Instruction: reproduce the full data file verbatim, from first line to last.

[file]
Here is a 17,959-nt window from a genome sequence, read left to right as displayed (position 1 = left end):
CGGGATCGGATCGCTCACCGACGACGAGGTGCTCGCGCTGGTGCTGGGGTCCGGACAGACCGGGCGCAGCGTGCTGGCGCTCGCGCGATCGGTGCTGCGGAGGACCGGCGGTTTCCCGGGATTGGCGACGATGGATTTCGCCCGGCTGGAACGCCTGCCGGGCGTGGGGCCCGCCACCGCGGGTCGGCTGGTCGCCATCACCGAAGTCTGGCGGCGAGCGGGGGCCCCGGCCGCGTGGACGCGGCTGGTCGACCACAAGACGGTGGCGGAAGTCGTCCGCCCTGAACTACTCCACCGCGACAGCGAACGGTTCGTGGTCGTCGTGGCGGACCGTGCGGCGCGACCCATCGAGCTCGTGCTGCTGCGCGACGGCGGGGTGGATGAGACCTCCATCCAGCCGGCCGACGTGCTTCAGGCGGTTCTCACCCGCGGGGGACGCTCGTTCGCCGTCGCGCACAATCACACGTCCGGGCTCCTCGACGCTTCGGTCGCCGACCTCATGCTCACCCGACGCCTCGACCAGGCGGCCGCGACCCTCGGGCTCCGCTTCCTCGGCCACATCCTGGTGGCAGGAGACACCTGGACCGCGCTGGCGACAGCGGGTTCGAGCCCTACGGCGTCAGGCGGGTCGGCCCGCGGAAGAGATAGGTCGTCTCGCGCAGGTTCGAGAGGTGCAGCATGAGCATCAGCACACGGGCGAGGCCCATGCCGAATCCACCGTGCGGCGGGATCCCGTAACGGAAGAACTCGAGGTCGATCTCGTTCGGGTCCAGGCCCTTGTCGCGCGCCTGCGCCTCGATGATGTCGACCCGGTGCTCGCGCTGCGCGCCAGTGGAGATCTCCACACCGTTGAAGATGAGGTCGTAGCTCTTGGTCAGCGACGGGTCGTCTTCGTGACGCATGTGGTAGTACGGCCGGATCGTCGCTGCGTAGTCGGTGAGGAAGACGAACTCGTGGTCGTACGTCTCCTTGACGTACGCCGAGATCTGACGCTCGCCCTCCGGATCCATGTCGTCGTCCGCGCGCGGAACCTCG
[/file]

Here is a 17,959-nt window from a genome sequence, read left to right as displayed (position 1 = left end):
CGGGATCGGATCGCTCACCGACGACGAGGTGCTCGCGCTGGTGCTGGGGTCCGGACAGACCGGGCGCAGCGTGCTGGCGCTCGCGCGATCGGTGCTGCGGAGGACCGGCGGTTTCCCGGGATTGGCGACGATGGATTTCGCCCGGCTGGAACGCCTGCCGGGCGTGGGGCCCGCCACCGCGGGTCGGCTGGTCGCCATCACCGAAGTCTGGCGGCGAGCGGGGGCCCCGGCCGCGTGGACGCGGCTGGTCGACCACAAGACGGTGGCGGAAGTCGTCCGCCCTGAACTACTCCACCGCGACAGCGAACGGTTCGTGGTCGTCGTGGCGGACCGTGCGGCGCGACCCATCGAGCTCGTGCTGCTGCGCGACGGCGGGGTGGATGAGACCTCCATCCAGCCGGCCGACGTGCTTCAGGCGGTTCTCACCCGCGGGGGACGCTCGTTCGCCGTCGCGCACAATCACACGTCCGGGCTCCTCGACGCTTCGGTCGCCGACCTCATGCTCACCCGACGCCTCGACCAGGCGGCCGCGACCCTCGGGCTCCGCTTCCTCGGCCACATCCTGGTGGCAGGAGACACCTGGACCGCGCTGGCGACAGCGGGTTCGAGCCCTACGGCGTCAGGCGGGTCGGCCCGCGGAAGAGATAGGTCGTCTCGCGCAGGTTCGAGAGGTGCAGCATGAGCATCAGCACACGGGCGAGGCCCATGCCGAATCCACCGTGCGGCGGGATCCCGTAACGGAAGAACTCGAGGTCGATCTCGTTCGGGTCCAGGCCCTTGTCGCGCGCCTGCGCCTCGATGATGTCGACCCGGTGCTCGCGCTGCGCGCCAGTGGAGATCTCCACACCGTTGAAGATGAGGTCGTAGCTCTTGGTCAGCGACGGGTCGTCTTCGTGACGCATGTGGTAGTACGGCCGGATCGTCGCTGCGTAGTCGGTGAGGAAGACGAACTCGTGGTCGTACGTCTCCTTGACGTACGCCGAGATCTGACGCTCGCCCTCCGGATCCATGTCGTCGTCCGCGCGCGGAACCTCG